Answer – No. There are specific differences between an employee and an independent contractor. An employee is a person who takes instruction from the employer, has a schedule set by the employer, and uses tools and equipment provided by the employer. An independent contractor is a person who works under their own conditions, sets their own schedule, and uses their own supplies. Nannies who work in an employer’s home, whether it be on a temporary or full-time basis, are considered household employees, not independent contractors because they work under the family’s control and have their schedule and pay set by the family. In the past, the IRS has made determinations that caregivers are considered employees and it is illegal for a family to treat them as independent contractors.
Does my household employee receive a 1099 or W-2?
Answer – Nannies, housekeepers, in-home senior care providers, and other household workers are considered employees and not independent contractors. They should receive Form W-2 by January 31. You will also need to file Copy A of Form W-2 and Form W-3 with the Social Security Administration by the same date.
I own a business. Can I put my household employee on my payroll?
Answer – No, it is illegal to pay your household employee on your business payroll. A household worker is an employee in your home, not your business. Therefore, you would not qualify to take the tax deductions which you would be allowed to take with a traditional business employee.
In most cases, federal household employment taxes must be paid on the employer’s personal federal income tax return, either annually or quarterly. The only exception to reporting federal household employment taxes on the employer’s personal federal income tax return is if they are a sole proprietor or if their home is on a farm operated for profit. In either of these cases, the employer may opt to include federal household employment taxes with their federal employment tax deposits or other payments for the business or farm employees. For more information, refer to IRS Publication 926.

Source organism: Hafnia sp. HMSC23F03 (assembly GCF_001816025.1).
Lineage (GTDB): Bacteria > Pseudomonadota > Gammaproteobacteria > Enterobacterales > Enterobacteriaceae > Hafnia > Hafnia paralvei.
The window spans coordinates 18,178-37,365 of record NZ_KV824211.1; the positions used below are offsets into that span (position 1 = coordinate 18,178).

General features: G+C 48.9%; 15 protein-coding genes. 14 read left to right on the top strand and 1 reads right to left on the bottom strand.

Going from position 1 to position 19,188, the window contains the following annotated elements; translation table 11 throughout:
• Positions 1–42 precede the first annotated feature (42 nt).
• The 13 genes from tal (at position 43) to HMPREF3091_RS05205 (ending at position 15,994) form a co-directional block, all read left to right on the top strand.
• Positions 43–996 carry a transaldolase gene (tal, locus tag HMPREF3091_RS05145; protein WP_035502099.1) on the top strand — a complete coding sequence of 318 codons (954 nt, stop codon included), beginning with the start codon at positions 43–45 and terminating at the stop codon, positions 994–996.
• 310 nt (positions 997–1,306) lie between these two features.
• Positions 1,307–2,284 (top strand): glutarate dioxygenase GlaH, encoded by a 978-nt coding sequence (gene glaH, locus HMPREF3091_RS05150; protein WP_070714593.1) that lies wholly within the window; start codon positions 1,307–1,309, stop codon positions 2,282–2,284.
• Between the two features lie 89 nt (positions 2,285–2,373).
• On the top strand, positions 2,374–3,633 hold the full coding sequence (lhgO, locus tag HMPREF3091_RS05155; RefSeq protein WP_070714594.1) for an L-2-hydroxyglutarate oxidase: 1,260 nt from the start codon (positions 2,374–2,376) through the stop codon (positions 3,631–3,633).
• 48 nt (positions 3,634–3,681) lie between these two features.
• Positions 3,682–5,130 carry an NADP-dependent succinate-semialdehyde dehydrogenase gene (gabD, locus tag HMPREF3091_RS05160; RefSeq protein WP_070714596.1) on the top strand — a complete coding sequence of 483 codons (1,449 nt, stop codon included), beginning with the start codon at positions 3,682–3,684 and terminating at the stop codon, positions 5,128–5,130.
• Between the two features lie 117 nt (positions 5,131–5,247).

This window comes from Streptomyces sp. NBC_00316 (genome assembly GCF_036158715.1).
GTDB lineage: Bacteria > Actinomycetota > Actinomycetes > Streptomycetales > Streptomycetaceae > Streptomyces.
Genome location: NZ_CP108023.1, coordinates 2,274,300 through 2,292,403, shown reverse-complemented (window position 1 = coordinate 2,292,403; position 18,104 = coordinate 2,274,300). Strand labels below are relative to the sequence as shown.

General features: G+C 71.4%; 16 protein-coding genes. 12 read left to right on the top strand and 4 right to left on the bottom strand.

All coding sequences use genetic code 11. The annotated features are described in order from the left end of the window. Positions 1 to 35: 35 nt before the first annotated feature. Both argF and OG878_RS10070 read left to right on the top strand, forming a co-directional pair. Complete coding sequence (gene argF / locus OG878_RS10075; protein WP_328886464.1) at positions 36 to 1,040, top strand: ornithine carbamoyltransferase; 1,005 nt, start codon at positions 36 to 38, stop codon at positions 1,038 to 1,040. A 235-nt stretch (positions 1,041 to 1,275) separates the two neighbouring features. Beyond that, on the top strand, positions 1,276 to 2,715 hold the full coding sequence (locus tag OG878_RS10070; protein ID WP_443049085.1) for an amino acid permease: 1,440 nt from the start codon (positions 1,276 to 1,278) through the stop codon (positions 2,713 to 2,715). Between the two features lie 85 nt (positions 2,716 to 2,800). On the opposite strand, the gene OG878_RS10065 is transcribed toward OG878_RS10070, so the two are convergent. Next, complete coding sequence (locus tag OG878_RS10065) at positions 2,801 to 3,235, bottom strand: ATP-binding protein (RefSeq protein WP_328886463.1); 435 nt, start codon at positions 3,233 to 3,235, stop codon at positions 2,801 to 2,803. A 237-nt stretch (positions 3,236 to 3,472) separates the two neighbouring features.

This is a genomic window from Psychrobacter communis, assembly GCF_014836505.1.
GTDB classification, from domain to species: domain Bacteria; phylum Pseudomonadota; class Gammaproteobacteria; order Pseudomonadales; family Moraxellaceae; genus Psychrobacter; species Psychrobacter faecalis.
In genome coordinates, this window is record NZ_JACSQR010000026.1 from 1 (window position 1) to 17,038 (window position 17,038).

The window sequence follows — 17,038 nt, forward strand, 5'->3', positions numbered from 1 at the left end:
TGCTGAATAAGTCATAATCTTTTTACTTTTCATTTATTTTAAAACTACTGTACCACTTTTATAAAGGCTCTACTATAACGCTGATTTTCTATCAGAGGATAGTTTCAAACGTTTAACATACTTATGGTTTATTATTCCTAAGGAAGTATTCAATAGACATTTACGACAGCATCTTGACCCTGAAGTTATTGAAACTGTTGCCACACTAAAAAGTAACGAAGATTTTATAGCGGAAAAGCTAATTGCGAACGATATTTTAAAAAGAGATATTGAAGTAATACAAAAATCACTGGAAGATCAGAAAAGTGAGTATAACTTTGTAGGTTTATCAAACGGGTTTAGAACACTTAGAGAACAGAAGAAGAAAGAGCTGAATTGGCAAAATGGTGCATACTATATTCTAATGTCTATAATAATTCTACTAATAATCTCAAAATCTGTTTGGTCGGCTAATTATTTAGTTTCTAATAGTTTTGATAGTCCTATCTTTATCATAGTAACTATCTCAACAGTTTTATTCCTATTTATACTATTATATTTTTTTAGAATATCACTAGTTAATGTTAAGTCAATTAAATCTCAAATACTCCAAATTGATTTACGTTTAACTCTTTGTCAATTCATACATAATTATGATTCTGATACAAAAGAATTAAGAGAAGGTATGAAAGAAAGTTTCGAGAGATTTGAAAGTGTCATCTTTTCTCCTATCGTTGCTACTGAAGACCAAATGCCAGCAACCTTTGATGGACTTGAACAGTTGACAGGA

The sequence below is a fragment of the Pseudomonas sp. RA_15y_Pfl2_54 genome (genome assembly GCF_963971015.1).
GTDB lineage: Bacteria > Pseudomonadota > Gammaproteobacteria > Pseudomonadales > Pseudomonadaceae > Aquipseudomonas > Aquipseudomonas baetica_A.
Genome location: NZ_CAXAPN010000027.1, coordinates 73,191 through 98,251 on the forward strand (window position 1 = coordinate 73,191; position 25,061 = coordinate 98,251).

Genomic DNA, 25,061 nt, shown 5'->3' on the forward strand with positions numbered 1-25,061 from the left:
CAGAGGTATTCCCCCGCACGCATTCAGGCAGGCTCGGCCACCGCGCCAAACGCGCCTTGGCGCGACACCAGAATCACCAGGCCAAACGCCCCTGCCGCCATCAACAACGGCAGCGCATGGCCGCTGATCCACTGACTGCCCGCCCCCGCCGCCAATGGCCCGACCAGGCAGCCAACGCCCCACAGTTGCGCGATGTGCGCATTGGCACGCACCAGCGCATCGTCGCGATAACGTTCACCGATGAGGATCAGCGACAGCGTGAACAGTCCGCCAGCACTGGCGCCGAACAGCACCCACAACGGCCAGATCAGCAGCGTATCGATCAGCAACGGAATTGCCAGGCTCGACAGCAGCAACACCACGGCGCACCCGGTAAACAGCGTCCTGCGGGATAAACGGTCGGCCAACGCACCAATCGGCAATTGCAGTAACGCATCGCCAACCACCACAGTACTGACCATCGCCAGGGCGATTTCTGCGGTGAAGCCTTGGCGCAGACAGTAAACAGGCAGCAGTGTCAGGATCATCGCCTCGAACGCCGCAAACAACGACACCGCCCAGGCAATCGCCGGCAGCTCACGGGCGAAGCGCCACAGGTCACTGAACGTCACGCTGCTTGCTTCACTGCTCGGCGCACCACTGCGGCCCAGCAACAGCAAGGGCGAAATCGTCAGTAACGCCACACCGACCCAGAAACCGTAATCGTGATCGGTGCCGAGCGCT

Should I talk to my employee in terms of gross pay or net pay?
Answer – It’s always best to talk in terms of gross pay for several reasons:
- Your employer taxes are based on top of the gross wages, making budgeting easier
- Tax tables change on average once a year, so there is no guarantee that the net that you agree on with the employee will remain the same
- Overall, it is less costly for you to speak in terms of gross pay because your employee’s taxes are deducted from the gross wages rather than being added on top of the net.
Can you explain the specifics of a nanny share?
Answer – Families love the benefits of a nanny share as they enjoy personalized, in-home care for their children while sharing the costs with another family. In a nanny share two (or more) families hire a nanny who typically cares for children in one of the family’s homes. Before getting started on your nanny share, read How to Set Up a Nanny Share for steps and best practices for setting up and maintaining successful relationships with your nanny share family and nanny.
What if my employee cannot provide documents for the I-9 form?
Answer – As the employer, it is your responsibility to receive a signed Form I-9 from your employee no later than the first day of employment. Documents that establish a worker’s identity and employment authorization must be presented within three business days of employment. It is also your responsibility to review the documents received from your employee. The documents must reasonably appear to be genuine and relate to the employee. If your employee is unable to provide documents to support their work authorization, you should not hire them. If you are unsure of the eligibility of your employee, you can always verify the information they have provided using the E-Verify program at www.uscis.gov.
Am I required to pay overtime?
Answer – According to the federal Fair Labor Standards Act (FLSA), employers are required to pay household workers overtime pay of at least one and a half times their regular pay rate. Overtime pay must be paid for work over 40 hours per week. However, some live-in nannies are exempt from overtime depending on the state in which they are employed.
Employees hired to provide babysitting services on a casual basis, or to provide companionship services for those who cannot care for themselves because of age or infirmity, are exempt from the FLSA’s minimum wage and overtime requirements, whether or not they reside in the household where they are employed.